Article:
On the other hand, Essebsi appeared weak and unconvincing in his television interview, when he announced that he was terminating his relationship with the Islamists and that he had urged the prime minister, whom he himself recommended for the post, to go to parliament to seek a vote of confidence. Chahed is almost guaranteed to win such a vote, however, owing to a large number of representatives, including from Ennahda and others, who have broken away from Nidaa Tounes and formed a new parliamentary bloc. Chahed can also count on substantial external support from private donors who applaud the policies of privatisation which he has adopted.

The final year

It is the last year of Essebsiʹs presidency and it seems he will use it to put his house in order and to stop the resignations which are bleeding his party. It is likely that he will take over the task which his son failed to accomplish. He may also be obliged to expedite the inheritance law in order to increase pressure on Ennahda and to goad the new parliamentary bloc that supports Chahed into setting out its "ideological" stance vis a vis Ennahda.

After all, it will be difficult for this fragmented bloc to agree on anything which is not in accord with the Islamists, except if itʹs needed to keep the prime minister in office. In matters apart from this, the differences between them are stark. Many of these representatives quit the presidentʹs party because of its agreement with the Islamists. Ennahda may well realise that it canʹt rely on this arrangement to compensate for such a strong and dependable ally as President Essebsi.

As for Essebsi, he will inevitably drive a wedge between the two parties by playing to their respective strengths and weaknesses, preventing any rapprochement between his former cohorts who quit his party and the Islamists. He wonʹt find a better way of doing this than by proposing the inheritance law and he may well intensify co-ordination with the powerful trade union body (the Tunisian General Labour Union), which in turn is calling for the departure of Youssef Chahed and threatening a general strike next month.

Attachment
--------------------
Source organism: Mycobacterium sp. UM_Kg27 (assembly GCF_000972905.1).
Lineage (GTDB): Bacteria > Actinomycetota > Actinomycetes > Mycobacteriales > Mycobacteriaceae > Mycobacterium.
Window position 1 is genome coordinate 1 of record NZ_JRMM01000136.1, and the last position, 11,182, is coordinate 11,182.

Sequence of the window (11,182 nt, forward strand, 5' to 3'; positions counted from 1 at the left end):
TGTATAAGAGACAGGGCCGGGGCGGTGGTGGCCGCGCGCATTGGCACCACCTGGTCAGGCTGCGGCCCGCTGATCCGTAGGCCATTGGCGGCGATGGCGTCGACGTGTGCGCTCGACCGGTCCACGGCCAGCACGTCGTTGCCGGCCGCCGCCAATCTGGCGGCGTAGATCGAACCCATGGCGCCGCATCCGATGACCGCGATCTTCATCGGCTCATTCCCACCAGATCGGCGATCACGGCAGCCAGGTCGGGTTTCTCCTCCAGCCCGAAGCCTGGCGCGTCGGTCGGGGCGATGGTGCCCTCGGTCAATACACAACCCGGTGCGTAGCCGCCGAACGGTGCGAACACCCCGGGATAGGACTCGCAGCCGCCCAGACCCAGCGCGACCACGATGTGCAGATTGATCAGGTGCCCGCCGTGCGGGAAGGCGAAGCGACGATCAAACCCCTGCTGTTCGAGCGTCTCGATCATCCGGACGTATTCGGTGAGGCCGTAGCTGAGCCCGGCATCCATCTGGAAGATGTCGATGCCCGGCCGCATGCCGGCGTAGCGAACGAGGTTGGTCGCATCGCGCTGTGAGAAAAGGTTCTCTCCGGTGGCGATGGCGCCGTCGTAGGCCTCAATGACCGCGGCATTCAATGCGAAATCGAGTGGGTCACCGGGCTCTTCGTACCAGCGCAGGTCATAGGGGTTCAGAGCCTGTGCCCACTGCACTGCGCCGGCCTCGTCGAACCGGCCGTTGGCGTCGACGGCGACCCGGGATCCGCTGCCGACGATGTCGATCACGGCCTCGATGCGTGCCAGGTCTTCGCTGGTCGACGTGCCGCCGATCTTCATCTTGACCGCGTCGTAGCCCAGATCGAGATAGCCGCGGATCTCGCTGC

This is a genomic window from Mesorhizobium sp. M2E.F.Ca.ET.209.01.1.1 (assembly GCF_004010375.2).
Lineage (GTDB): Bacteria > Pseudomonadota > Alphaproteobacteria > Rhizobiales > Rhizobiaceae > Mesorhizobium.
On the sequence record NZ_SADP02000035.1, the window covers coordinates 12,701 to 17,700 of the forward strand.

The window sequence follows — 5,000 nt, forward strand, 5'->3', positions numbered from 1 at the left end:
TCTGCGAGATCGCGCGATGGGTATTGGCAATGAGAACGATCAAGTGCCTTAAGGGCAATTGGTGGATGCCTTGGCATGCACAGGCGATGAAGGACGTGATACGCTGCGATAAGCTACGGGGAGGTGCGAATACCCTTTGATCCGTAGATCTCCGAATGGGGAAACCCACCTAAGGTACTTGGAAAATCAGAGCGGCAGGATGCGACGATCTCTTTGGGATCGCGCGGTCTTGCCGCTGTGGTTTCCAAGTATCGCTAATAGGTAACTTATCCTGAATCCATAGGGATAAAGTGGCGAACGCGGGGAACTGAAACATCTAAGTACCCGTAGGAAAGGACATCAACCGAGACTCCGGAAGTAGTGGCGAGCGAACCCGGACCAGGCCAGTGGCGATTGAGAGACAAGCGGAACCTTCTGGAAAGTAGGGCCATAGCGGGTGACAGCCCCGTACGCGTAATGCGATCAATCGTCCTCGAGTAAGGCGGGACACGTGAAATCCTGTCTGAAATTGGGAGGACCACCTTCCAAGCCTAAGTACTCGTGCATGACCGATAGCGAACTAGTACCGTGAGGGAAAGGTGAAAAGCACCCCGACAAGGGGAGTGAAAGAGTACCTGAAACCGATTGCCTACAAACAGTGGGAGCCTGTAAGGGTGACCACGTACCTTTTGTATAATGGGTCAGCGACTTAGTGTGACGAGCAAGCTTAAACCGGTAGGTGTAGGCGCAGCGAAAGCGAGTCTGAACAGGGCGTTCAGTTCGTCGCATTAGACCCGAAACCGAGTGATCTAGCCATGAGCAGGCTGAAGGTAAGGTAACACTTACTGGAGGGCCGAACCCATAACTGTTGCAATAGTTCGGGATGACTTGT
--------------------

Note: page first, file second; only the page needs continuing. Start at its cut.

Ennahda sticks to the "consensus"

In the midst of Essebsiʹs manoeuvres to stay active on the Tunisian stage, despite his limited powers under the new constitution, the Islamists are eager to explain the Presidentʹs statements differently. In an official statement, Ennahda expressed their commitment to the consensus approach and they renewed their praise for President Essebsi and for his role in the successful transition to democracy.

At the same time, they reiterated their difference of views on a number of issues facing the country, foremost of which is the stability of the government. In this regard, Ennahda is unlikely to deny the solid relationship it enjoys with the President of the Republic. The comments of Ennahdaʹs leaders in the media have all been in this direction, despite the fact that Essebsi has made plain that the period of consensus politics in Tunisia is over at Ennahdaʹs request and not the other way round.

Whatever the case, the Islamists of Ennahda recognise that co-existence with the secularists is no longer an option that is determined by the balance of power between the parties. The role of the party which won the 2014 elections is not what it was. This reinforces the view that the delicate consensus was merely a "tactical alliance" and it has served its purpose.

As for the division of power between the secularists and the Islamists, it is clear that it will continue, whether as a result of internal or external pressures that either embrace the Tunisian experience or seek to offer it as a success story in a region plagued by conflicts and wars.

Ismail Dbara

© Qantara.de 2018

Translated from the Arabic by Chris Somes-Charlton

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